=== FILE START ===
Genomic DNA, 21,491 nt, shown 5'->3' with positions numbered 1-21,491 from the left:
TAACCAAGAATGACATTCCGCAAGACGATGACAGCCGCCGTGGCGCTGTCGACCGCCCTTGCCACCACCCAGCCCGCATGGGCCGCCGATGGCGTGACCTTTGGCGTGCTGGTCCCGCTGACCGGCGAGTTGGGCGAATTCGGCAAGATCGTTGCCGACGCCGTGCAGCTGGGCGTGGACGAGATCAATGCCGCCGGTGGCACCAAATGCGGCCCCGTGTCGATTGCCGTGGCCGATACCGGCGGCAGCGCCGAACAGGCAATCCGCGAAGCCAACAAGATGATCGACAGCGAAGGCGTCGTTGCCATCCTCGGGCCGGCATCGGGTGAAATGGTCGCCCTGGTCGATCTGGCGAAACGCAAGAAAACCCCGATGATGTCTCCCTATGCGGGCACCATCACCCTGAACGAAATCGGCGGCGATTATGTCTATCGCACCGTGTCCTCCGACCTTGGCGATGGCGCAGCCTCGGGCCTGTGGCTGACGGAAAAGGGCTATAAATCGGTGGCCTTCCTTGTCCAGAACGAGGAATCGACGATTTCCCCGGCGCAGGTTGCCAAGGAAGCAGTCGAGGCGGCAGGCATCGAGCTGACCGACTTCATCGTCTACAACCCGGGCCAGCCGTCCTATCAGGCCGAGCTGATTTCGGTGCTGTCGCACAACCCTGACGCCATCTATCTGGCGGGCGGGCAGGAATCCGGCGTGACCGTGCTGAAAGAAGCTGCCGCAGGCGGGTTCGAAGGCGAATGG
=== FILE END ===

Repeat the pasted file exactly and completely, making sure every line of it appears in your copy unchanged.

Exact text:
Genomic DNA, 21,491 nt, shown 5'->3' with positions numbered 1-21,491 from the left:
TAACCAAGAATGACATTCCGCAAGACGATGACAGCCGCCGTGGCGCTGTCGACCGCCCTTGCCACCACCCAGCCCGCATGGGCCGCCGATGGCGTGACCTTTGGCGTGCTGGTCCCGCTGACCGGCGAGTTGGGCGAATTCGGCAAGATCGTTGCCGACGCCGTGCAGCTGGGCGTGGACGAGATCAATGCCGCCGGTGGCACCAAATGCGGCCCCGTGTCGATTGCCGTGGCCGATACCGGCGGCAGCGCCGAACAGGCAATCCGCGAAGCCAACAAGATGATCGACAGCGAAGGCGTCGTTGCCATCCTCGGGCCGGCATCGGGTGAAATGGTCGCCCTGGTCGATCTGGCGAAACGCAAGAAAACCCCGATGATGTCTCCCTATGCGGGCACCATCACCCTGAACGAAATCGGCGGCGATTATGTCTATCGCACCGTGTCCTCCGACCTTGGCGATGGCGCAGCCTCGGGCCTGTGGCTGACGGAAAAGGGCTATAAATCGGTGGCCTTCCTTGTCCAGAACGAGGAATCGACGATTTCCCCGGCGCAGGTTGCCAAGGAAGCAGTCGAGGCGGCAGGCATCGAGCTGACCGACTTCATCGTCTACAACCCGGGCCAGCCGTCCTATCAGGCCGAGCTGATTTCGGTGCTGTCGCACAACCCTGACGCCATCTATCTGGCGGGCGGGCAGGAATCCGGCGTGACCGTGCTGAAAGAAGCTGCCGCAGGCGGGTTCGAAGGCGAATGG